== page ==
The way this is theorised as being implemented is through simultaneous supposition of quantum states, the same way the twin-slit experiment (or variations thereof) provides instantaneous results. The idea as described sounds like an implementation method for putting together a quantum computer, albeit a naive one - the supposition of all electon/photon path probabilities, given that all probabilities are offered as optional routes, should result in the 'best' or 'shortest' result being produced experimentally.

The thing is, I said you can't prove it because when you look at the outcome it certainly seems they went through both holes. But when you actuallt try to measure right at the the hole itself, it doesn't work anymore. That's quantum for you I guess.

/We get one in one out\ No you don't. in your first example you get one in, a wavey pattern out, that suggests these particles sometimes perform as particle, sometimes as wave.

As cought in a system of y shaped fibres you will find they will no longer have the freedom to function as a wave form. So one in one out yes. One in wave form out no. So one in millions out no.

//will there be anything you can measure that
indicates the shortest (or longest) path it
traversed//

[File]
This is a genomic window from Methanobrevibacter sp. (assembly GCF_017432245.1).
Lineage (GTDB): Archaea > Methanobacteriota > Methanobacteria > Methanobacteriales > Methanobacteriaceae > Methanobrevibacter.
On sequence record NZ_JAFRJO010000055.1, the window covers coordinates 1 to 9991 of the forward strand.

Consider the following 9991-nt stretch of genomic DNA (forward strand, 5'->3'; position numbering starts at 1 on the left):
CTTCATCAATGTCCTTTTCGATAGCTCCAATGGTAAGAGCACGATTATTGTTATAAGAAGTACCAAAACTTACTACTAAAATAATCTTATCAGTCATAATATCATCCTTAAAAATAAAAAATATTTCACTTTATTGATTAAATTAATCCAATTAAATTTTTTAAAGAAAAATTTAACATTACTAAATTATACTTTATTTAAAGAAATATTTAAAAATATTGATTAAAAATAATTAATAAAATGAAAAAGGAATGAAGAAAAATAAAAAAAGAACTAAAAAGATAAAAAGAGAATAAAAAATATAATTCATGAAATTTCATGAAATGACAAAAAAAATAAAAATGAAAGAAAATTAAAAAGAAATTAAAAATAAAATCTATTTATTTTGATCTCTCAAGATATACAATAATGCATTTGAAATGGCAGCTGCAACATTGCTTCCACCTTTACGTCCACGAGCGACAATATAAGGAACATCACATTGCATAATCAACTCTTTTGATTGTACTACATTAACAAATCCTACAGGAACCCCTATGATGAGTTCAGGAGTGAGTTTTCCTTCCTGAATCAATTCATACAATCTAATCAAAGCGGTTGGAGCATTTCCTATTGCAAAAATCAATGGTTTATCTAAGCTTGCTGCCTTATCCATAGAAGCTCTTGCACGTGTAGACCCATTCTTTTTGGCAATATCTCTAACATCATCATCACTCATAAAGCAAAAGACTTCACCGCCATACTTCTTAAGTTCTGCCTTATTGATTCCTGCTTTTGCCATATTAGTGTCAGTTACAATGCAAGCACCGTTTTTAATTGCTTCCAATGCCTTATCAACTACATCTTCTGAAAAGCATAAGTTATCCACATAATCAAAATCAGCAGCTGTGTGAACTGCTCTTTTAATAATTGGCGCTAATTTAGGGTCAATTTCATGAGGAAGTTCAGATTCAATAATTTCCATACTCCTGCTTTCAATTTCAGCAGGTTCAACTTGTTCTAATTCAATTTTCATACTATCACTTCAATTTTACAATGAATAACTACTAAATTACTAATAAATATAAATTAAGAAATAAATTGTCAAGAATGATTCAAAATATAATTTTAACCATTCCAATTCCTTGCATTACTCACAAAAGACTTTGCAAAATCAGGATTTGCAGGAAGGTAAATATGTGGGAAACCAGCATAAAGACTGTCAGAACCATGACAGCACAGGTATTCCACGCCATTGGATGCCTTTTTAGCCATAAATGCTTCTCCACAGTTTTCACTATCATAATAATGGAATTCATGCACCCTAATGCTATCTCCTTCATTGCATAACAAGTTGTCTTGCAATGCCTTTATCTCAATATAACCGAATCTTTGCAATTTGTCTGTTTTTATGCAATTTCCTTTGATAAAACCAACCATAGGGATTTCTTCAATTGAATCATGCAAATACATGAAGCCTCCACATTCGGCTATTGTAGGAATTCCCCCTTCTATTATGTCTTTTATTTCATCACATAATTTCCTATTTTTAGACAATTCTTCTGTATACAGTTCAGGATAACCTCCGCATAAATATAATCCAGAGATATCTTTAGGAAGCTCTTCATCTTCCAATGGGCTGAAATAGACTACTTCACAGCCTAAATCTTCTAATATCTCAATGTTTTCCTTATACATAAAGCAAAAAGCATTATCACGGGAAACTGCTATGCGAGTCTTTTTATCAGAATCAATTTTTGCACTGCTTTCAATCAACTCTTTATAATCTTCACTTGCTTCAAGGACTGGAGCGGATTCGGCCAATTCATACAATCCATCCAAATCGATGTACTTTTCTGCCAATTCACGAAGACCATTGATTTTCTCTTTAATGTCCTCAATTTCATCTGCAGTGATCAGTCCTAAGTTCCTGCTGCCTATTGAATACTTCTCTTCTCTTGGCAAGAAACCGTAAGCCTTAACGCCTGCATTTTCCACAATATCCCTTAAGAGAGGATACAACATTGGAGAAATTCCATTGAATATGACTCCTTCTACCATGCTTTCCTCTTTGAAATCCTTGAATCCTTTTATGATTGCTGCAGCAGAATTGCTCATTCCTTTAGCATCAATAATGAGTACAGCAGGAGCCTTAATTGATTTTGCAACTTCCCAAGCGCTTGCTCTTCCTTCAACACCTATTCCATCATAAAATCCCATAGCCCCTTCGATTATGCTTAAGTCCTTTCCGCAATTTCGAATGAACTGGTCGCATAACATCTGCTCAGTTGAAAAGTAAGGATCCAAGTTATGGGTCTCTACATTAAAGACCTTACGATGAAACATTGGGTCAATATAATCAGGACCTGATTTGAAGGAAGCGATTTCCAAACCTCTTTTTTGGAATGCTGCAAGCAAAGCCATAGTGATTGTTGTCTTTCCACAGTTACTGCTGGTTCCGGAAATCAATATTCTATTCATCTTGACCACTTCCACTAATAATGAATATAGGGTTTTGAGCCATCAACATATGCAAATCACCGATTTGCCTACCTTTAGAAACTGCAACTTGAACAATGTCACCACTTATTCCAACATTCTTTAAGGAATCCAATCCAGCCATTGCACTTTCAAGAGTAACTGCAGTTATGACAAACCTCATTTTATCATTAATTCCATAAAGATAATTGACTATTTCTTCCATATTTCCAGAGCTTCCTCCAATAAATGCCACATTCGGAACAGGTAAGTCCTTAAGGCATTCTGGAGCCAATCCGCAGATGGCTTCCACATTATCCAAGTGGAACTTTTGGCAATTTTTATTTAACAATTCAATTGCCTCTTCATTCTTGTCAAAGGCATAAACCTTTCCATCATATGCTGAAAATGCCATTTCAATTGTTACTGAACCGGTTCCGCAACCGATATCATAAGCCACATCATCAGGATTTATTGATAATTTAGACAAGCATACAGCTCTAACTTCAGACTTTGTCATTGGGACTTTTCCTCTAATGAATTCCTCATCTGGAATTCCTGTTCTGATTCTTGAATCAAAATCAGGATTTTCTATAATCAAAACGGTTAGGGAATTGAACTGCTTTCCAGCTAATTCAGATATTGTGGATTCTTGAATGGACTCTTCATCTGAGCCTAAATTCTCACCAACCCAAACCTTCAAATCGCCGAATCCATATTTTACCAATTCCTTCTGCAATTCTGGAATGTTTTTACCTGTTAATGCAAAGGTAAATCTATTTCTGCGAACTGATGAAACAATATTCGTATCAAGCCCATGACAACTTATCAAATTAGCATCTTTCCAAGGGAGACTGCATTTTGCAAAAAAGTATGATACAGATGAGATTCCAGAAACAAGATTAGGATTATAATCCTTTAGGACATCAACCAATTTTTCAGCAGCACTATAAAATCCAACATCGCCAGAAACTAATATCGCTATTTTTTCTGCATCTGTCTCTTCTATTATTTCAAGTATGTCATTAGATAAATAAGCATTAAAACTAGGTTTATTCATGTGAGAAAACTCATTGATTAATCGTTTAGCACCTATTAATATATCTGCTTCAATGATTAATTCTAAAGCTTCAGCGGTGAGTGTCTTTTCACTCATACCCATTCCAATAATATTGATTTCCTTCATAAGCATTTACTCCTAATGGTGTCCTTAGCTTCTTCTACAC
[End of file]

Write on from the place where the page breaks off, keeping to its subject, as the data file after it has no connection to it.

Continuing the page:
Yes.

First, make the length of each fibre proportional
to the actual distance between the towns it joins
(obviously). If necessary, add or subtract very
small amounts from some of the lengths, so that
they are all different.

Now your photon will arrive at the output smeared
over a finite period of time, corresponding to the
time delays of all the different paths it took to get
there. The photon detector will of course collapse
this into a single arrival time. If you measure a lot
of arrival times, and find the "commonest" arrival
time, you will know the physical distance of the
shortest path and, if the fibre lengths were
tweaked correctly, this will uniquely identify the
series of fibres travelled along.

There is one problem with this idea, though. The
real travelling salesman problem stipulates that he
should only visit each town once. If there is a
shortest route that visits some towns twice or
more, that's the answer this system will give you.

Precisely. We cannot tell if the photon has visited all of the cities, or if it has visited any of them more than once. We can pretty much assume that the, average photon has met neither condition.